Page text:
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Mitt Romney doesn't have a job for the first time in his adult life. That hardly means he's not working. In ways both subtle and overt, the 2008 Republican presidential contender, former Massachusetts governor, one-time Olympics chief and high-flying businessman is building toward a 2012 White House campaign by judiciously engaging and disengaging with the national debate.
On Tuesday, he's in Chicago to speak at a fundraiser for a prospective state treasurer candidate. On Wednesday, he's in Washington to headline a fundraiser for the National Republican Senatorial Committee. On Thursday, he's again the keynote speaker at a fundraising dinner for Republicans in New York City.
"At this stage, running again is way beyond the horizon," said Romney, 62. "This year is working on a book. The next year will be helping in Republican campaigns. And I don't know what the year after that will bring."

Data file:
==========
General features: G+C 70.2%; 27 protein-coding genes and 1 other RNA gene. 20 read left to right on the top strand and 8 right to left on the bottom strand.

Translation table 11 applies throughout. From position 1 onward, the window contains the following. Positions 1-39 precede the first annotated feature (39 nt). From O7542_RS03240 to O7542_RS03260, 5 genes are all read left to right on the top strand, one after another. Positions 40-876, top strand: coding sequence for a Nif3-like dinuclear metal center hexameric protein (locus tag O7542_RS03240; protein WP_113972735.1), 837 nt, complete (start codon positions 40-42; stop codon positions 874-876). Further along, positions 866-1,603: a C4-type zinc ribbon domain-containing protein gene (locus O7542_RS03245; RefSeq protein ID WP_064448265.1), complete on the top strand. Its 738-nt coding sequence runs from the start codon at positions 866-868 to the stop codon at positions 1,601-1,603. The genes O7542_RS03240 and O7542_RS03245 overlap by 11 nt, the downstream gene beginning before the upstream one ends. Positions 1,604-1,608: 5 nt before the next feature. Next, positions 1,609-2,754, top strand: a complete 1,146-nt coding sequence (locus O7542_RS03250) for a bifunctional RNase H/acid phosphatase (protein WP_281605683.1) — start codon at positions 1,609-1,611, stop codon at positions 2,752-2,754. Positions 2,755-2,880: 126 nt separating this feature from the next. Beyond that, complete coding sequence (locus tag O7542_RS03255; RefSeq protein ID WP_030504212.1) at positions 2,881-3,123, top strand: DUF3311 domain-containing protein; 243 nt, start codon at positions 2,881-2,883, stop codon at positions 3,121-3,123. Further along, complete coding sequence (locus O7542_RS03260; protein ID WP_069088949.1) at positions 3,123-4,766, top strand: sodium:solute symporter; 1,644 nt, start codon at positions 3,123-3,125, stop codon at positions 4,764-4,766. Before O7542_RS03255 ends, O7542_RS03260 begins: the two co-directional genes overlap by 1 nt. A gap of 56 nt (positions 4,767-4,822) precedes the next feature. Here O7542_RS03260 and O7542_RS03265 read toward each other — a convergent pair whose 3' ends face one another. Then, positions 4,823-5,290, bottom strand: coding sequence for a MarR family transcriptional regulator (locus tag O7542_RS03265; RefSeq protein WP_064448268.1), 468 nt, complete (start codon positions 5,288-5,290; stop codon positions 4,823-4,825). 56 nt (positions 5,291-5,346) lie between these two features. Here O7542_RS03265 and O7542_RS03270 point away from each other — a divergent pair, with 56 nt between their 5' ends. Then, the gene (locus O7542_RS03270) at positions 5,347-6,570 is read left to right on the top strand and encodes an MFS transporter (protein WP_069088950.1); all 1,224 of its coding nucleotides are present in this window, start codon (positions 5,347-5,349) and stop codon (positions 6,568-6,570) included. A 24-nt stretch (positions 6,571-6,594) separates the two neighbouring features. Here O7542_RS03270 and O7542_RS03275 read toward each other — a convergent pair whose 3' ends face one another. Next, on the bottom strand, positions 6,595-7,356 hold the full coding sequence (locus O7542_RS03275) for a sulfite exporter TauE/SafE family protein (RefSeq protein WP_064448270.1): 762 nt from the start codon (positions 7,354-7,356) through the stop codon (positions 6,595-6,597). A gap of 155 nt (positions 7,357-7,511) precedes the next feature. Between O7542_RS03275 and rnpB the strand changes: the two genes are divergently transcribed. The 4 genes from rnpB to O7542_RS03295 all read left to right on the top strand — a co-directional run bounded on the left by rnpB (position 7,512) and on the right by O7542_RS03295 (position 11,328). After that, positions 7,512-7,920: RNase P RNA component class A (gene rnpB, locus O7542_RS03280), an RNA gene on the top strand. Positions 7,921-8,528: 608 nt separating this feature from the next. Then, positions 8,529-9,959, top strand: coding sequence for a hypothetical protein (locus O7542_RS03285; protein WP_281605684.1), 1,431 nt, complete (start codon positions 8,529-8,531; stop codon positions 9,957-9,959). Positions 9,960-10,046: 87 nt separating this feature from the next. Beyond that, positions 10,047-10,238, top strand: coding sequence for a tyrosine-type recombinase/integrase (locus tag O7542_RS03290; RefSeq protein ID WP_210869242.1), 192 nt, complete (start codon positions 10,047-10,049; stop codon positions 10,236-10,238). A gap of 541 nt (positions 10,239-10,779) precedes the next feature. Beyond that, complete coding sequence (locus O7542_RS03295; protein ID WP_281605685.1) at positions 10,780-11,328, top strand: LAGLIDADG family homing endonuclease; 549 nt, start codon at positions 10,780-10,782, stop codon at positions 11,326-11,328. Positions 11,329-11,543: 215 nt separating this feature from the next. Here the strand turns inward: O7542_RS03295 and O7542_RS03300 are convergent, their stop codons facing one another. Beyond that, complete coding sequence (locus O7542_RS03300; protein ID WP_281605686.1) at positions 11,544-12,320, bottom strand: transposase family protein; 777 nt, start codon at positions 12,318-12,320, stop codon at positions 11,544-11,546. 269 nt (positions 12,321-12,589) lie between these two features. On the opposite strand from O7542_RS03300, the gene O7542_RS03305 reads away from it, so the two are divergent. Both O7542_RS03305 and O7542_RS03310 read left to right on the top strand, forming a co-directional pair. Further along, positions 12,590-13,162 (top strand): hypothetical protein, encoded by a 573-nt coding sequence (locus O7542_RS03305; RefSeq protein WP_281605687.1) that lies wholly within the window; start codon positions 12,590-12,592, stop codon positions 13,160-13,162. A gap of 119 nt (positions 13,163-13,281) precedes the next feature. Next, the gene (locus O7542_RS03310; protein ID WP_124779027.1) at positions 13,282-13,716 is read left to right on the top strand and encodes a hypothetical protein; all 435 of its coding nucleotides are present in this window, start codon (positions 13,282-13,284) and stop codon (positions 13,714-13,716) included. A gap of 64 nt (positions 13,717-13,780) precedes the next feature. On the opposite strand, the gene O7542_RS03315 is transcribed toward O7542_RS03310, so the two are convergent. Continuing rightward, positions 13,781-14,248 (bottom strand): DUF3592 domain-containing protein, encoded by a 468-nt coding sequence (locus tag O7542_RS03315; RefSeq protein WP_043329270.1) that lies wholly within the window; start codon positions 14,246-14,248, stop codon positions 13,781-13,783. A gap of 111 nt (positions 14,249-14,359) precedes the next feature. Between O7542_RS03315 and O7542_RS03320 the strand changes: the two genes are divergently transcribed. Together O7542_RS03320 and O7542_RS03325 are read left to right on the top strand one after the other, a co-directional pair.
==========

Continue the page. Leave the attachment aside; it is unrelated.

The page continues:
A year ago, Romney "There's nothing like going around the track once to broaden the field," Matalin said. "He has an intellectual base. He has a politics-faith base. He certainly has an economic base. If there's anything illogical about it, it's that he — and not some of the other people who may appeal more strongly to one of those elements — has the greatest potential to pull all those factions together."was little more than one of the 10 vanquished contenders on the road to the Republican presidential nomination. McCain won after an especially nasty Florida battle with Romney.
"It showed Mitt Romney to be a team player who was committed to the cause, and in doing so, he endeared himself to parts of the party that he may not have previously endeared himself to,"